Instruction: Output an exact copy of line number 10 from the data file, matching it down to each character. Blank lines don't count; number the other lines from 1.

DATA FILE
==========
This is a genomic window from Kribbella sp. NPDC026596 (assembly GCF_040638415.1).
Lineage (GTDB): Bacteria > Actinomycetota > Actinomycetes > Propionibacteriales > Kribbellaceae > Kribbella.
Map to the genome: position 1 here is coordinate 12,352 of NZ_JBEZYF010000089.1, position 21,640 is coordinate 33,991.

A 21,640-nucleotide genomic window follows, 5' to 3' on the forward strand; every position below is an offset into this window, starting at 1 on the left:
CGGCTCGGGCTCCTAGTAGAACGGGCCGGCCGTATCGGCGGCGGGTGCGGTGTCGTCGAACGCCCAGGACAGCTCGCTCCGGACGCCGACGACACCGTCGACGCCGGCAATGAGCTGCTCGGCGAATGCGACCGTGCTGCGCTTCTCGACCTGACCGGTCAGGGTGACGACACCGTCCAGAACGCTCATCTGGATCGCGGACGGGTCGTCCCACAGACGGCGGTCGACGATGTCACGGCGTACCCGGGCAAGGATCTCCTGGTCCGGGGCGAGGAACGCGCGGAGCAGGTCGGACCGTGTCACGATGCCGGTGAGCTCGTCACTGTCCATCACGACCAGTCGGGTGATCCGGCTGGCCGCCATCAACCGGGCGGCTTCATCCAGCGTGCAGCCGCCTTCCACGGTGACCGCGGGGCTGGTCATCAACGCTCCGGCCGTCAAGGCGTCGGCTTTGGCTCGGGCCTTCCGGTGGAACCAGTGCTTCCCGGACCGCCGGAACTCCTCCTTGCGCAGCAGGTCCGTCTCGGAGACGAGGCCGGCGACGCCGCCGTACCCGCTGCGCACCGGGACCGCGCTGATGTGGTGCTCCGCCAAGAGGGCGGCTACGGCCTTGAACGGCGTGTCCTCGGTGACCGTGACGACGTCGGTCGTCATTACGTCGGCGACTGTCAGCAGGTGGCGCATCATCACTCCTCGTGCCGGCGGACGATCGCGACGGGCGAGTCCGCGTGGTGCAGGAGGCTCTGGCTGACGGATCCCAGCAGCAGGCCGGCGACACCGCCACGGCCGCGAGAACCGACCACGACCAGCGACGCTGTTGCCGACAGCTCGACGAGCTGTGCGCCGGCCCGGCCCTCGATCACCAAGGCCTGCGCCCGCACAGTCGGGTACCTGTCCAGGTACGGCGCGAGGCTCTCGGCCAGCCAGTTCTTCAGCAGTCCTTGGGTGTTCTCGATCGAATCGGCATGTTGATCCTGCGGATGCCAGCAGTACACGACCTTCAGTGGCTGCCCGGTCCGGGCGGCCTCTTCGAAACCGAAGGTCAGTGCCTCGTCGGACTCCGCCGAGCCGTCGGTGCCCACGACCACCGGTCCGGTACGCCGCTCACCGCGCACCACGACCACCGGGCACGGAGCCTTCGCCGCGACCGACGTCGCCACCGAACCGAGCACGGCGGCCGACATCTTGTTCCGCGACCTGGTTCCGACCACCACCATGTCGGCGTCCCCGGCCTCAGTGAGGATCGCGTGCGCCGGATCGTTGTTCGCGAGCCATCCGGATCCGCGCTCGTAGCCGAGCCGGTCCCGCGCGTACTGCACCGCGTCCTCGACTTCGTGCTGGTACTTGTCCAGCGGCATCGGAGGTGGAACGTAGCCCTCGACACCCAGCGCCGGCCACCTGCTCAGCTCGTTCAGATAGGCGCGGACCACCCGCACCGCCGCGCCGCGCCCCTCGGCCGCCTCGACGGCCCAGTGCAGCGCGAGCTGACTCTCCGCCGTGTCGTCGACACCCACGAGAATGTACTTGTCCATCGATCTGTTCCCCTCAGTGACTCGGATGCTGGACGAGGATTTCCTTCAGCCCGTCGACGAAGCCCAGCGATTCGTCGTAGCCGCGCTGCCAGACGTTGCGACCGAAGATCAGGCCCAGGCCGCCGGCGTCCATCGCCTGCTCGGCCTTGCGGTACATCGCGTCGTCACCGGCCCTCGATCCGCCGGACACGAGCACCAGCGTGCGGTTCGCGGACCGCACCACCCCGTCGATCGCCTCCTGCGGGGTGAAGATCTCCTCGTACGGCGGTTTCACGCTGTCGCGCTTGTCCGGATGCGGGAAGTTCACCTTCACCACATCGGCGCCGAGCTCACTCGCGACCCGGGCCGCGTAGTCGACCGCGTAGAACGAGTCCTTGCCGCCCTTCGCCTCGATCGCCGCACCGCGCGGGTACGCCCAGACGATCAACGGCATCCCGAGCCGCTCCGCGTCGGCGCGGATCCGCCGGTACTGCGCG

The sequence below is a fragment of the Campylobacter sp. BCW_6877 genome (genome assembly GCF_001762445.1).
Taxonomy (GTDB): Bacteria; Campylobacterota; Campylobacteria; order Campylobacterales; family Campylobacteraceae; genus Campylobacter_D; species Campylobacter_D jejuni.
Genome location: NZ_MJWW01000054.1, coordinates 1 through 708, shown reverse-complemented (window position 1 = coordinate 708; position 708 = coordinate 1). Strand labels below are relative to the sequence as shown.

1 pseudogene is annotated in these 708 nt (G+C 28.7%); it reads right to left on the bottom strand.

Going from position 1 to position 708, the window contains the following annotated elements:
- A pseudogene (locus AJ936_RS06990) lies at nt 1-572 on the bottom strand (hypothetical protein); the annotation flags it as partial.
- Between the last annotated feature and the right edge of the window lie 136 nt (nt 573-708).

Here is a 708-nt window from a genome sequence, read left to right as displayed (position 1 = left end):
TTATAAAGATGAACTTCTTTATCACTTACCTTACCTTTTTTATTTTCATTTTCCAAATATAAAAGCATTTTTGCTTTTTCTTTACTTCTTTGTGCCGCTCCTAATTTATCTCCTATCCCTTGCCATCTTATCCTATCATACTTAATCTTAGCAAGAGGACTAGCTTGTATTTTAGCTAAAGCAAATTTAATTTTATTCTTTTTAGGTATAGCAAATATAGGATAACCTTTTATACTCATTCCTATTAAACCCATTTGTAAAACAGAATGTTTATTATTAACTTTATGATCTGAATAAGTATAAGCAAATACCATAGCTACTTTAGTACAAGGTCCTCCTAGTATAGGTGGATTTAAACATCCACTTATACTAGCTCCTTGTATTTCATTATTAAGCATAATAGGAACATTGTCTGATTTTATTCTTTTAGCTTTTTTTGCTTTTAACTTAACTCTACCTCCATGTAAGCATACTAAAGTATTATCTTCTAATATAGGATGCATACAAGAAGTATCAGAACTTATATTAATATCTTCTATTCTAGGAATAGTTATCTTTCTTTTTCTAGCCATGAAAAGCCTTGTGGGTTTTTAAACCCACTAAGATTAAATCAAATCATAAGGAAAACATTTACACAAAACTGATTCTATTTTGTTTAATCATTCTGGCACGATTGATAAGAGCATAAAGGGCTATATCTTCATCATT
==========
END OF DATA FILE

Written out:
Going from position 1 to position 708, the window contains the following annotated elements: